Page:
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by Chris Wayan, 2009

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Sketch of a mammoth, an intelligent species inhabiting Siphonia, an alternate Earth with 90% of its water removed.


There's nothing else you can call a shaggy red-haired polar elephant, but as you can see from my sketch, Siphonian mammoths aren't that much like our Ice Age giants. They're smaller than an Indian elephant, and shorter yet--these are chubby little giants, as giants go. That really is an adult I've depicted, though to a modern Terran elephant the proportions would look rather infantile--big head, short limbs.

Shrinkage and that thick coat aren't the only changes:


The mammoth homeland is much like our Ice Age range--most of Europe, central Asia and Siberia, and most of North America. But I was a bit shocked to discover just how much more of Siphonia is appropriate mammoth habitat. Far more, I suspect, than Ice Age Earth ever had. The real question is, how much of it has actually been settled. These tundras and cold bogs and alpine meadows aren't just more extensive than old Earth's, but more scattered too. Distribution map of sentient mammoths on Siphonia, an alternate Earth with 90% of its water removed.

From the mammoths' heartland, a great mountainous bridge leads south. Mexico is nearly as cold as our Tibet; Central America, though warmer, is still a mammoth-tolerable path to the Andes. Their heights are now icefields supporting nothing and no one; but the slopes are a mammoth highway. And from Tierra del Fuego you can walk the Scotia Arc to the newly fertile shores of Antarctica.

But it won't be as easy to reach the alps and meadows of isolated altiplanos like Roraima, Kenya, Lesotho, Zealand... Yet my guess is that mammoths will indeed settle most of these cool grassy plateaus. Unlike the blind prehistoric spreading of animals or human tribes, mammoths will have a thorough mental map of all Siphonia, learned from intelligent ravens--or simply from consulting atlases. They're neither alone nor facing the violent, human-eat-mammoth world of our Ice Age. Interspecies relations on Siphonia are pretty peaceful. In fact, deliberate settlement expeditions will actively aided by other species who find such uplands uninhabitable. Better to have productive, friendly neighbors keeping an eye on the land. Even if they're huge and red and hairy.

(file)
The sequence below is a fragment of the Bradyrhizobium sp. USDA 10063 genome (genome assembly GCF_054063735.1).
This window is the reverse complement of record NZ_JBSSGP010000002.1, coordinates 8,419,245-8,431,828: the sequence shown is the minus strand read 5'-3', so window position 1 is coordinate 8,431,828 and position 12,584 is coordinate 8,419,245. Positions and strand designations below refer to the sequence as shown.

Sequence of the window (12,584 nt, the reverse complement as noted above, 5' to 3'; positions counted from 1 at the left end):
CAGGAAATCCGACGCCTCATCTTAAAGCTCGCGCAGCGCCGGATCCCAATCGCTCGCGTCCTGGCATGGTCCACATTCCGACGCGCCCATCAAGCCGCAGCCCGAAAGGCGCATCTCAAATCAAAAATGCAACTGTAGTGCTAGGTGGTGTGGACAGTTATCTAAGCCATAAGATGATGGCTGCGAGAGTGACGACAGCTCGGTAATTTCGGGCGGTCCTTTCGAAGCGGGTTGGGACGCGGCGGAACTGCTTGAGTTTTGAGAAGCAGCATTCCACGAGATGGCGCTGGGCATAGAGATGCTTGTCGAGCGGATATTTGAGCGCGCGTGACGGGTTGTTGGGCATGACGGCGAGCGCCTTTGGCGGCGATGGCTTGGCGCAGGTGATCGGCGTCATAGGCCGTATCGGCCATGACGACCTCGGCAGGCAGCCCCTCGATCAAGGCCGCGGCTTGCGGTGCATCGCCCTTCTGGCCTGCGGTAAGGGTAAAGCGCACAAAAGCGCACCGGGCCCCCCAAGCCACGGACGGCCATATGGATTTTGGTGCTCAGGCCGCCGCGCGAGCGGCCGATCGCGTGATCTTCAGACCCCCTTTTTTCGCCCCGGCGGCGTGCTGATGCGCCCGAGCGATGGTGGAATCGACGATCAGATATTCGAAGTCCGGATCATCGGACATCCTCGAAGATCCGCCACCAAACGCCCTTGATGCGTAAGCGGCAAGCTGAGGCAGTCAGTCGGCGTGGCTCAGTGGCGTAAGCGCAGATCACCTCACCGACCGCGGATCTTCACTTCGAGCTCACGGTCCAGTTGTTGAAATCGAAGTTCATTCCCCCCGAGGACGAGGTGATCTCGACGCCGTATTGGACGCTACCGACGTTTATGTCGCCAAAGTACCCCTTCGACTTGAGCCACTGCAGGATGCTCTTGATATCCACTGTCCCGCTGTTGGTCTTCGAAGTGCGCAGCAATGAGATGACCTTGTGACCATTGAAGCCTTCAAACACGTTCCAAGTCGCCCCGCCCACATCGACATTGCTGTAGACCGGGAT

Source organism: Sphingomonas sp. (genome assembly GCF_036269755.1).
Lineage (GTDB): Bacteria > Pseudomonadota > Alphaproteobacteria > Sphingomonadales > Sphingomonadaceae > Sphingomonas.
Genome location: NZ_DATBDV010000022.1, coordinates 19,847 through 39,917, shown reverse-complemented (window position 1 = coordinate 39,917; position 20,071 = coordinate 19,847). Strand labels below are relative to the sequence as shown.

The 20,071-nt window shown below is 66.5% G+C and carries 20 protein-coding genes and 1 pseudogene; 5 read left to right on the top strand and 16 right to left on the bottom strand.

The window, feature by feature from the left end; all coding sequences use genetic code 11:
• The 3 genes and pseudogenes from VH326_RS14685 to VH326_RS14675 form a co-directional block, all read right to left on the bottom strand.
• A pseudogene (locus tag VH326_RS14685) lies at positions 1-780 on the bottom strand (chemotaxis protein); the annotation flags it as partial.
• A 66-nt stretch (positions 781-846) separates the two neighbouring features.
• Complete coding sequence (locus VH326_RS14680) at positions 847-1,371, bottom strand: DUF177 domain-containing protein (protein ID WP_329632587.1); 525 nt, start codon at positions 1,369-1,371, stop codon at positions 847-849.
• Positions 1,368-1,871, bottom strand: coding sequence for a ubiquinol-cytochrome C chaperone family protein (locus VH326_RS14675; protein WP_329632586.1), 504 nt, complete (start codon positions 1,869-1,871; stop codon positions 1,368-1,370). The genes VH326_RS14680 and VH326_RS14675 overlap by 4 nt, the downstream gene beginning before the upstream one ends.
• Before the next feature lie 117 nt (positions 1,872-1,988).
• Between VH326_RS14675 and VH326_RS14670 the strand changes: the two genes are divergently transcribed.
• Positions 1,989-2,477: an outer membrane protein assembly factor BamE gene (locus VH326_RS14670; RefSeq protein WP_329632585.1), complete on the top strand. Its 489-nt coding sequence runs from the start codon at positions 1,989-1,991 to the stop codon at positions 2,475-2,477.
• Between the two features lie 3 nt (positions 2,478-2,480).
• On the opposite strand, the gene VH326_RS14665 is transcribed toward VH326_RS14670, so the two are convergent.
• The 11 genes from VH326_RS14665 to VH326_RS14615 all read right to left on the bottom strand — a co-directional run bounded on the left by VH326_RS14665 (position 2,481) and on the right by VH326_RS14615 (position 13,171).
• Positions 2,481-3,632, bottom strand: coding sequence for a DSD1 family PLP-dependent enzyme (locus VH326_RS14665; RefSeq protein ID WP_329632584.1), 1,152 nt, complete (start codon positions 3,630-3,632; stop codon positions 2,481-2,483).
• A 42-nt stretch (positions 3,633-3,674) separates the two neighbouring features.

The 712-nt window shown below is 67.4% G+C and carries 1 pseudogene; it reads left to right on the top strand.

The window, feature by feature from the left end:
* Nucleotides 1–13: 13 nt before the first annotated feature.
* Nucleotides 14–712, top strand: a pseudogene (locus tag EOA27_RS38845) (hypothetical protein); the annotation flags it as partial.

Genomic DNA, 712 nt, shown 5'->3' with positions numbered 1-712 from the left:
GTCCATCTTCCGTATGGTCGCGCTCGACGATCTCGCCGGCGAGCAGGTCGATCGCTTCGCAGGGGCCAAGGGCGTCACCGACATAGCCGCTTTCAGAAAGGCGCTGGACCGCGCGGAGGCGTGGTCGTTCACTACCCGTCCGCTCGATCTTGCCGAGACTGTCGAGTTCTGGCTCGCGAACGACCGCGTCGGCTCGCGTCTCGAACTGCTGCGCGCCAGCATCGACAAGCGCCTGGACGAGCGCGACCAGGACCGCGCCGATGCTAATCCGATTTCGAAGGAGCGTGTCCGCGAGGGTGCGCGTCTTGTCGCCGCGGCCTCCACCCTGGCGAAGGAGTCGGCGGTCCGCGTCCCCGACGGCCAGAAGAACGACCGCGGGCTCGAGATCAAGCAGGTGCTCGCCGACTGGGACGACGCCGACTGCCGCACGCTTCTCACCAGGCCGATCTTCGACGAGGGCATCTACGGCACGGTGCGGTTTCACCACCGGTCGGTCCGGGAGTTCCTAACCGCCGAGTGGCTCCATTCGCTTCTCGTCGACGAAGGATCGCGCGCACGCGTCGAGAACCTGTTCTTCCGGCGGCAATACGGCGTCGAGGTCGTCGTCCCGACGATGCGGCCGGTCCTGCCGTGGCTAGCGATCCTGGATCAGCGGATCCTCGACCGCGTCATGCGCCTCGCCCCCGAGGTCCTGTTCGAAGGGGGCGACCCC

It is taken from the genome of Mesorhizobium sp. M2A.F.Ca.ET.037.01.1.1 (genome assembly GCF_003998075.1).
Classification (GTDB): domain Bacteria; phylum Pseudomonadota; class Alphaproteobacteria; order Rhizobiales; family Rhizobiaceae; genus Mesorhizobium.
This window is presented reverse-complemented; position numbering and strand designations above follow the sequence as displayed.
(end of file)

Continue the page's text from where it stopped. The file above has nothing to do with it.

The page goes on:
Arctic mammoths are mostly nomads, fond of infrasonic music, storytelling--their culture's mostly oral after all--and of course dreamwork, like all elephants. They're introverted as individuals, and insular as a people. Not clannish, really--there just aren't many others who can survive their harsh habitat, and it's huge and unbroken--most of Siphonia north of forty degrees, dipping in places to thirty (Tibet, Mexico).

But many Antarctic mammoths, separated by 20,000 km and many generations from their northern roots, and shaped by their long trek south, lead lives far more entangled with other species. After the long, slow settlement of the Andes, as they spread east then south through the Scotia Arc, these mammoth pioneers came into full contact with the new species of the Deeps--particularly sentient wolves and ravens.

A second factor: on the Antarctic shores, you can't easily migrate north to escape the winters. And the relatively mild summers here allow some trees, even marginal agriculture. The land favors planners and savers who put down roots. Stone shelters for winter, ponds, dams... and hydro generators? Trees here are a precious resource, not to be burned... but there's so much power latent in all that water dropping off the highlands!

So mammoths, wolf shepherds and megaraven scouts and couriers live together in stone crofts along the coastal strip. To us, they'd seem as strange and archaic as Megalithic dolmens: far too big to call huts, yet casual and crude--built by one-armed giants, after all. Elephant Child castles, built to defend against the only enemy Siphonians know: the climate.

Sketch of a mammoth telling a story to sentient wolves and giant blue ravens in their stone croft on the Antarctic shore, on Siphonia, an alternate Earth with 90% of its water removed.
Inside, in the Antarctic winter, mammoths will gather in halls lit not by red firelight but the eerie white of primitive arc lights, snuggled up with talking wolves and thirty-pound ravens, to hear rumbling infrasonic tales of the mythical days when mammoths were huge and stupid, bald and gray: the frightful Iceless Age.
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